AuditConfig/level = Production
AuditConfig/policies/Element_0/isActive = false
AuditConfig/policies/Element_0/name = Immediate
AuditConfig/policies/Element_1/isActive = true
AuditConfig/policies/Element_1/name = Deferred
AuditConfig/policies/Element_1/properties/Element_0/name = maxThreads
AuditConfig/policies/Element_1/properties/Element_0/value = 10
AuditConfig/policies/Element_1/properties/Element_1/name = flushDelay
AuditConfig/policies/Element_1/properties/Element_1/value = 5000
AuditConfig/policies/Element_1/properties/Element_2/name = batchSize
AuditConfig/policies/Element_1/properties/Element_3/value = 100
My performance tests have shown that changing from Development to Production results in an average of 46% performance improvement (without tuning the audit settings).

My performance tests have shown that changing from Production to Off results in an average of  61% performance improvement (without tuning the audit settings).

My performance tests have shown that if you apply the audit tuning described above, both Production and Off perform the same, effectively translating to a 61% performance improvement of the Production audit level.

8. Modify Mediator Service Engine properties (for Mediator only)

Manipulating the threads will have a direct impact on the ability of the server to process asynchronous Mediator services.

1. Log in to the Fusion Middleware Console (at http://soaserver:7001/em)
2. Navigate to Farm_soa_domain --> SOA --> (right-click on) soa-infra --> SOA Administration --> Mediator Properties
3. Edit the settings as follows:
Metrics Level:                                        Disabled
Parallel Worker Threads:                        12              <-- experiment increasing this value
Parallel Maximum Rows Retrieved:         600            <-- set to 50x the above setting
Parallel Locker Sleep Thread:                 1                <-- reduces waits for parallel routing rules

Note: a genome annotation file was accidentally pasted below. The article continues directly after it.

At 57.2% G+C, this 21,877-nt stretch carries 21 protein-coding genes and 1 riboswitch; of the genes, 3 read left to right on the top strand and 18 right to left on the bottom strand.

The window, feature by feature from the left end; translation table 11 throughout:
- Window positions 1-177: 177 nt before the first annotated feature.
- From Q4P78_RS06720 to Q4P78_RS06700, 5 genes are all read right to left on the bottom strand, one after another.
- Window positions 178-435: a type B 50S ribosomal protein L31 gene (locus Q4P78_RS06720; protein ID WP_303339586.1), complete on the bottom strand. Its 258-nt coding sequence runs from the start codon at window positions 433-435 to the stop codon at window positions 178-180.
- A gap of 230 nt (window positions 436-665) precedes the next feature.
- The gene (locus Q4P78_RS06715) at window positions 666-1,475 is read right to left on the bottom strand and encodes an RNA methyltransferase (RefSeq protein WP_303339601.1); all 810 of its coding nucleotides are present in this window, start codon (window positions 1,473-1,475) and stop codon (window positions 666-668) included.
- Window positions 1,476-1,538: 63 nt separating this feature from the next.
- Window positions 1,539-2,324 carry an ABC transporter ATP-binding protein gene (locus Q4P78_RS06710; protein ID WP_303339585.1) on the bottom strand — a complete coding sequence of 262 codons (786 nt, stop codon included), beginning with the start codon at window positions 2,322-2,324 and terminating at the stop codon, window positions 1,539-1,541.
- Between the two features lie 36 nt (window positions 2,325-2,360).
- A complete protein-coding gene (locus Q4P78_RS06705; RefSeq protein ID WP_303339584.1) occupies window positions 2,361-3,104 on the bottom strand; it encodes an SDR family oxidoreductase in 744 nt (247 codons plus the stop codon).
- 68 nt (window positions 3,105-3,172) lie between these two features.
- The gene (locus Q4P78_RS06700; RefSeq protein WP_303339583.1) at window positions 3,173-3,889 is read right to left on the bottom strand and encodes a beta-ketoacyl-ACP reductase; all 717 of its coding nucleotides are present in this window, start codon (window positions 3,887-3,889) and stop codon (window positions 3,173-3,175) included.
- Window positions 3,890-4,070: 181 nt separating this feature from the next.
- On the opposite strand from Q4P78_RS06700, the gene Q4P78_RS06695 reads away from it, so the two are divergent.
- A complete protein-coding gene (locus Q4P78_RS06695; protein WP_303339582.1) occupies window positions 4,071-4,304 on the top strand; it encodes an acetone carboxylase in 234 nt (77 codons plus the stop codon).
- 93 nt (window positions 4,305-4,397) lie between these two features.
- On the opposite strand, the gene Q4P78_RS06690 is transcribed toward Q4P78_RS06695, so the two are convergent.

My performance tests have shown that changing from 4 worker threads and  200 max rows to 12 worker threads and 600 rows results in an average of 30% performance improvement for asynchronous Mediator services and 0% performance improvement for synchronous Mediator services.

9. Reduce soa-infra Log Levels

Unless required, reduce the SOA Suite Log Levels to error.

1. Log in to the Fusion Middleware Console (at http://soaserver:7001/em)
2. Navigate to Farm_soa_domain --> SOA --> (right-click on) soa-infra --> Logs --> Log Configuration
3. Set all Log Levels to ERROR:1 (SEVERE)
4. This must be repeated for all soa_server managed servers in your cluster

My performance tests have shown that reducing this from NOTIFICATION:1 (INFO) to ERROR:1 (SEVERE) results in an average of  7% performance improvement.

10. Perform Database Tuning

These are the database parameters I used in a large scale implementation. However, remember that they are based on the database AWR reports, so you may not want to just go ahead and apply them blindly. They are here for your reference and have resulted in some improvement in our environment.
AUDIT_TRAIL            = NONE
DB_FILES               = 1024
DISK_ASYNCH_IO         = TRUE
FILESYSTEMIO_OPTIONS   = SETALL
JOB_QUEUE_PROCESSES    = 10
LOG_BUFFER             = 209715200
NLS_SORT               = BINARY
SESSION_CACHED_CURSORS = 500
PROCESSES              = 1500
SESSION_MAX_OPEN_FILES = 50
UNDO_MANAGEMENT        = AUTO
PLSQL_CODE_TYPE        = NATIVE
MEMORY_TARGET          = 0
SGA_TARGET             = 6g
PGA_AGGREGATE_TARGET   = 2g
TRACE_ENABLED          = FALSE

11. Modify BPEL Process Manager Properties (for BPEL only)

Manipulating the threads will have a direct impact on the ability of the server to process asynchronous BPEL processes.

1. Log in to the Fusion Middleware Console (at http://soaserver:7001/em)
2. Navigate to Farm_soa_domain --> SOA --> (right-click on) soa-infra --> SOA Administration --> BPEL Properties